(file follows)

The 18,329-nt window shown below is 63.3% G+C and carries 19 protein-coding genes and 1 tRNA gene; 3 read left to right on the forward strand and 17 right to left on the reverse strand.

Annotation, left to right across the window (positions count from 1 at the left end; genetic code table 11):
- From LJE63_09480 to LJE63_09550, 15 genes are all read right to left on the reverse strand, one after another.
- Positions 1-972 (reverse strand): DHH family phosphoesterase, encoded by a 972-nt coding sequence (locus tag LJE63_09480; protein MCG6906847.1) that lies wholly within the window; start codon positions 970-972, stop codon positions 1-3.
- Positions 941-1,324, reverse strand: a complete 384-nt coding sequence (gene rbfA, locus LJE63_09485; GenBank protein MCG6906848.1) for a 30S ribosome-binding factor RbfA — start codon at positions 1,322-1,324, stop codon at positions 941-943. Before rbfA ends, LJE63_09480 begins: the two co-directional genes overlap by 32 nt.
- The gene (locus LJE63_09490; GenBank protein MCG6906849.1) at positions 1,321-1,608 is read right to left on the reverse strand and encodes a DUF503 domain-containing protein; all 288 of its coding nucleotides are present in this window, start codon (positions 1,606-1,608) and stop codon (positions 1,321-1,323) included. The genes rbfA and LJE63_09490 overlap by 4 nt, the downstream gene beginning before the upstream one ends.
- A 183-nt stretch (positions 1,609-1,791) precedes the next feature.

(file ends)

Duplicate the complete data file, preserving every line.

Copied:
The 18,329-nt window shown below is 63.3% G+C and carries 19 protein-coding genes and 1 tRNA gene; 3 read left to right on the forward strand and 17 right to left on the reverse strand.

Annotation, left to right across the window (positions count from 1 at the left end; genetic code table 11):
- From LJE63_09480 to LJE63_09550, 15 genes are all read right to left on the reverse strand, one after another.
- Positions 1-972 (reverse strand): DHH family phosphoesterase, encoded by a 972-nt coding sequence (locus tag LJE63_09480; protein MCG6906847.1) that lies wholly within the window; start codon positions 970-972, stop codon positions 1-3.
- Positions 941-1,324, reverse strand: a complete 384-nt coding sequence (gene rbfA, locus LJE63_09485; GenBank protein MCG6906848.1) for a 30S ribosome-binding factor RbfA — start codon at positions 1,322-1,324, stop codon at positions 941-943. Before rbfA ends, LJE63_09480 begins: the two co-directional genes overlap by 32 nt.
- The gene (locus LJE63_09490; GenBank protein MCG6906849.1) at positions 1,321-1,608 is read right to left on the reverse strand and encodes a DUF503 domain-containing protein; all 288 of its coding nucleotides are present in this window, start codon (positions 1,606-1,608) and stop codon (positions 1,321-1,323) included. The genes rbfA and LJE63_09490 overlap by 4 nt, the downstream gene beginning before the upstream one ends.
- A 183-nt stretch (positions 1,609-1,791) precedes the next feature.